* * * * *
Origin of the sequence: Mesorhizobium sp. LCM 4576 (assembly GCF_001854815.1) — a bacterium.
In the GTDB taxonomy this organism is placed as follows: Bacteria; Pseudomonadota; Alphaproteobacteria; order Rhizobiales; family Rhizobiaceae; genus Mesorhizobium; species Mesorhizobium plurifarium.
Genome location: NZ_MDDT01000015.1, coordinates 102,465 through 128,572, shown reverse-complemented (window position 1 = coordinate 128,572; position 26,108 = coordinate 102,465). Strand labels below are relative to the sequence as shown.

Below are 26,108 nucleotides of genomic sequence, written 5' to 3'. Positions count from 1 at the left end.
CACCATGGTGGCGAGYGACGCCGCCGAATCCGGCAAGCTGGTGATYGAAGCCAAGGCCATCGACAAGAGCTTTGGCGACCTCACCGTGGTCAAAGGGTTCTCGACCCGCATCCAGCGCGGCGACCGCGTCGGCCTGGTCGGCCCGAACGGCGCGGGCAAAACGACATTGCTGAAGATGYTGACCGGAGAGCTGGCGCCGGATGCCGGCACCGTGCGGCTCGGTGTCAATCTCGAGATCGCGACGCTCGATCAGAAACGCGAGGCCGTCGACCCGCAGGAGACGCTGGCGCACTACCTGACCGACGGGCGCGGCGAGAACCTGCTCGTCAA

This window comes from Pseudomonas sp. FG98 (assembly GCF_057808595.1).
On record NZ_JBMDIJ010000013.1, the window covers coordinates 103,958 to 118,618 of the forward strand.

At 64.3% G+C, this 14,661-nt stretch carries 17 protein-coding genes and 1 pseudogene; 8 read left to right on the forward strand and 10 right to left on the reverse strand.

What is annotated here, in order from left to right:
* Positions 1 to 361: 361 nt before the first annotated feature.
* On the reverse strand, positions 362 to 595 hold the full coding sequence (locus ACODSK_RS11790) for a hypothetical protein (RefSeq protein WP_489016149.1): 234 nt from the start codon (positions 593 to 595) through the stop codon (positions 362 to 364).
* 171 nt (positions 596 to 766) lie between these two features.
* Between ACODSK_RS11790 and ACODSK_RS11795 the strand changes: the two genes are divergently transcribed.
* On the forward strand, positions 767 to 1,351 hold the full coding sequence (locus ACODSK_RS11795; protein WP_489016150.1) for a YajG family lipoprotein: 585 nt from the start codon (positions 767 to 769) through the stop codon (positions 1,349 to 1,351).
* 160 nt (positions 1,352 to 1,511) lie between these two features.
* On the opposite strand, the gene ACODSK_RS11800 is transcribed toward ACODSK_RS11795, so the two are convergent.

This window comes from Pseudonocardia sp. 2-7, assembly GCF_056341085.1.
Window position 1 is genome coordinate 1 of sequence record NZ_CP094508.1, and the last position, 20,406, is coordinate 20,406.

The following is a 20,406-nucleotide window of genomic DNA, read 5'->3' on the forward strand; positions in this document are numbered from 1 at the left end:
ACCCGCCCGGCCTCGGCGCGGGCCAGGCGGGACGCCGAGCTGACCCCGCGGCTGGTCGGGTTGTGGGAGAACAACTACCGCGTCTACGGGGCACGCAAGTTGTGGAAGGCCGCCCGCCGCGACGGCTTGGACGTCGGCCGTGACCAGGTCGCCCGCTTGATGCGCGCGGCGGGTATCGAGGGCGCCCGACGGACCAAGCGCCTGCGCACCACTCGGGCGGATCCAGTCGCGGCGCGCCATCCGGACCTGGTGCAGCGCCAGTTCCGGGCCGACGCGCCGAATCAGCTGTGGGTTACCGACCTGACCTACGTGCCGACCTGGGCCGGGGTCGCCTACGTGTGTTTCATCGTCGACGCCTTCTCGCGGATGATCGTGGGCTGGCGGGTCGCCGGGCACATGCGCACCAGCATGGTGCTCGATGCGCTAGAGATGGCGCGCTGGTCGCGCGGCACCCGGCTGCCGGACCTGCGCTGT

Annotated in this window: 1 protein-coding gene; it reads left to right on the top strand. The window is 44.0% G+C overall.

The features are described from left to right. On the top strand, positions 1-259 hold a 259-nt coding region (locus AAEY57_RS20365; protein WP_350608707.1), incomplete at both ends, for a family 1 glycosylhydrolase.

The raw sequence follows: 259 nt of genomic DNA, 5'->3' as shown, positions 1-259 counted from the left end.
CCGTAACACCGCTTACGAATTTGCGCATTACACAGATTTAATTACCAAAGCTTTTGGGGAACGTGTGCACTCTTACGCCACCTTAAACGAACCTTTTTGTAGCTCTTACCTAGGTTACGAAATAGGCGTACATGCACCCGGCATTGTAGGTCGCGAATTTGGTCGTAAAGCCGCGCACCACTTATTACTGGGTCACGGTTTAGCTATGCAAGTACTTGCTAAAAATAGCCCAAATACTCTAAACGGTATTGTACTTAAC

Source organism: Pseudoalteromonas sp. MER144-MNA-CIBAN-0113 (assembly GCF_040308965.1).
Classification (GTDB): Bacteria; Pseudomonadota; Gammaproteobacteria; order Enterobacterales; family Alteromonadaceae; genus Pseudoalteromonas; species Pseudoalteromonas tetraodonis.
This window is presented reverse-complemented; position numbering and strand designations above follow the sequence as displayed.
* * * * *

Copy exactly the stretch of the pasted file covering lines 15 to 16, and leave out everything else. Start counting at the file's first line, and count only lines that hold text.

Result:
* 160 nt (positions 1,352 to 1,511) lie between these two features.
* On the opposite strand, the gene ACODSK_RS11800 is transcribed toward ACODSK_RS11795, so the two are convergent.